ANALYSIS: Fiscal cliff risks are on auto industry radar
Ford CEO Alan Mulally was among a delegation of US corporate heads meeting with President Obama to discuss the federal deficit this week
The dangers for the US economy posed by the so-called 'fiscal cliff' of tax rises and spending cuts if agreement is not reached on closing the yawning federal budget deficit, are now causing concern among automakers.
Failure to reach an agreement could tip the US economy into recession in 2013, commentators say. While the smart money is on a deal being done in time, agreement between the President and (Republican led) Congress is yet to be reached. If it is not reached by the end of the year, automatic tax rises and spending cuts worth US$600bn will be triggered from January 1. The 'cliff' is supposed to act as an incentive to reach consensus, however difficult (and it is), and help focus minds on getting budgetary agreement by the end of this year.
Ben Bernanke, the chairman of the US Federal Reserve, has warned in a speech this week that the fiscal cliff poses a "substantial threat" to the US economic recovery.
The possible consequences for the US economy are now also beginning to provide concern to the auto industry in the US, which is continuing to enjoy recovering volume and profitability despite a relatively weak US economy.
A number of executives have recently voiced their concerns, including Bill Ford and Fiat-Chrysler CEO Sergio Marchionne. Ford noted that it is “vitally important for the economy that we work this out" and Marchionne admitted that he has been following the issue with “much anxiety”.
However, Lacey Plache, chief economist at Edmunds, sees compromise ahead. The “good news,” she says, “is that even the experts assign a low probability to the government doing nothing about these potential fiscal changes. The more likely compromise scenarios involve more limited tax hikes and spending cuts and, as such would have a more limited economic impact, including on car sales in 2013.”
Edmunds forecasts a 15m unit light vehicle car market for the US in 2013 and sees limited risk to that forecast.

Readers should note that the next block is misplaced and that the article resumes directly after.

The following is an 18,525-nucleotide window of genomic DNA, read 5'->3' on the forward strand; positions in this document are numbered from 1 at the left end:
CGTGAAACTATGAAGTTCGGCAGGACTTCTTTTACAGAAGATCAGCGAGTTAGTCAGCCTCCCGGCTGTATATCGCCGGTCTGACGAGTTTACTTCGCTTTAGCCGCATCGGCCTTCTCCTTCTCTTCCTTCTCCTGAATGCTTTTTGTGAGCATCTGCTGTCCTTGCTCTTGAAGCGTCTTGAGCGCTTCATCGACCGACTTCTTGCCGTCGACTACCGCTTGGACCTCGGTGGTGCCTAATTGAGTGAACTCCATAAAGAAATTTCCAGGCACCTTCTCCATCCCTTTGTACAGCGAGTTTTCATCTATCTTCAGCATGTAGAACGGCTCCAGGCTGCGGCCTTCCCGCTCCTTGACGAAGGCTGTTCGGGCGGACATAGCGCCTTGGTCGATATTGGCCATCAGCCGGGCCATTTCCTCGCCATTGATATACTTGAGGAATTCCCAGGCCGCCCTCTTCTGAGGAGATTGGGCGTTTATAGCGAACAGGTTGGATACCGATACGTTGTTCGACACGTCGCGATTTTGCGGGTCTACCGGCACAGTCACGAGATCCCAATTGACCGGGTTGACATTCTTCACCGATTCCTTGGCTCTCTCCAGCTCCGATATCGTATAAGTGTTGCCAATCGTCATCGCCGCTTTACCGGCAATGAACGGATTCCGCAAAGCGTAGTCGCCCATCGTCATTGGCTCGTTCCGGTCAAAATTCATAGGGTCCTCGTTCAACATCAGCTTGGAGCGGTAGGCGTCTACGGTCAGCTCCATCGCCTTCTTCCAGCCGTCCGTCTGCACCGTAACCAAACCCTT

Plache notes that President Obama ran on a platform of raising taxes and has strongly supported letting the Bush-era tax cuts expire for relatively affluent individuals. But she says that such tax increases would affect only about 4-5% of car buyers and these wealthy buyers would be less likely to not make car purchases.
Another potential tax rate change identified by Plache is the failure to extend the Alternative Minimum Tax (AMT) patch for inflation. She says that would affect nearly 30m Americans in the prime car-buying income brackets and is therefore “unlikely to happen since both Democrats and Republicans have traditionally supported the patch”.
The one likely tax change that would affect the majority of car buyers is the elimination of the 2% payroll tax cut, but this cut was always in place as a temporary measure for one year and as such was not likely to have been spent on new car payments expected to last three years on average.
Plache says that the likely tax rate changes should not substantially lower car sales in the near term. In the longer run, though, she cautions that the growth of car sales could slow if higher tax rates for the "wealthy" result in enough less spending and investment that job cuts result.
As far as federal spending goes, the likely impacts for car demand are also limited. The spending cuts appear to be less at risk for going into effect than the tax increases, Plache notes. “President Obama has said that he would oppose the US$55bn in defence spending cuts, for one, and he is unlikely to support any cuts that result in significant job reductions,” she maintains. The one likely spending cut she identifies, the end of extended unemployment benefits, should not directly affect car buyers since the vast majority of recipients are unlikely to be buying new cars.
Edmunds.com forecasts US sales of 15m light vehicles in 2013, an increase of 4% over the 14.4m total expected in 2012. Economic uncertainty due to unresolved fiscal issues at home and (actual and feared) spillover effects from slowing economies abroad will continue to slow the pace of American economic growth, including car sales, Edmunds says. But Edmunds also says that many of the same factors in play now will still support car sales momentum in 2013. It says the release of pent-up demand from buyers who deferred sales during the recession will intensify as credit conditions further loosen and the increasingly aged fleet drives more consumers back to the new car market.
Edmunds also points out that sales will receive a boost in 2013 from an expected nearly 500,000 additional lease returners compared to 2012, who will lease or buy a new vehicle when their current leases terminate.
But top level auto industry eyes are sure to be on the federal budget negotiations ahead. The US light vehicle market recovery since 2009 has raised volumes on lean cost bases for a big profitability boost. Moreover, it has been an upbeat story that has helped to counter bottom line negatives elsewhere in the world (notably Europe). Bill Ford sums up the prevailing feeling right now: “There seems to be good will on both sides to get it done,” he told reporters this week. “But Ford is not isolated from what happens to the rest of the economy.”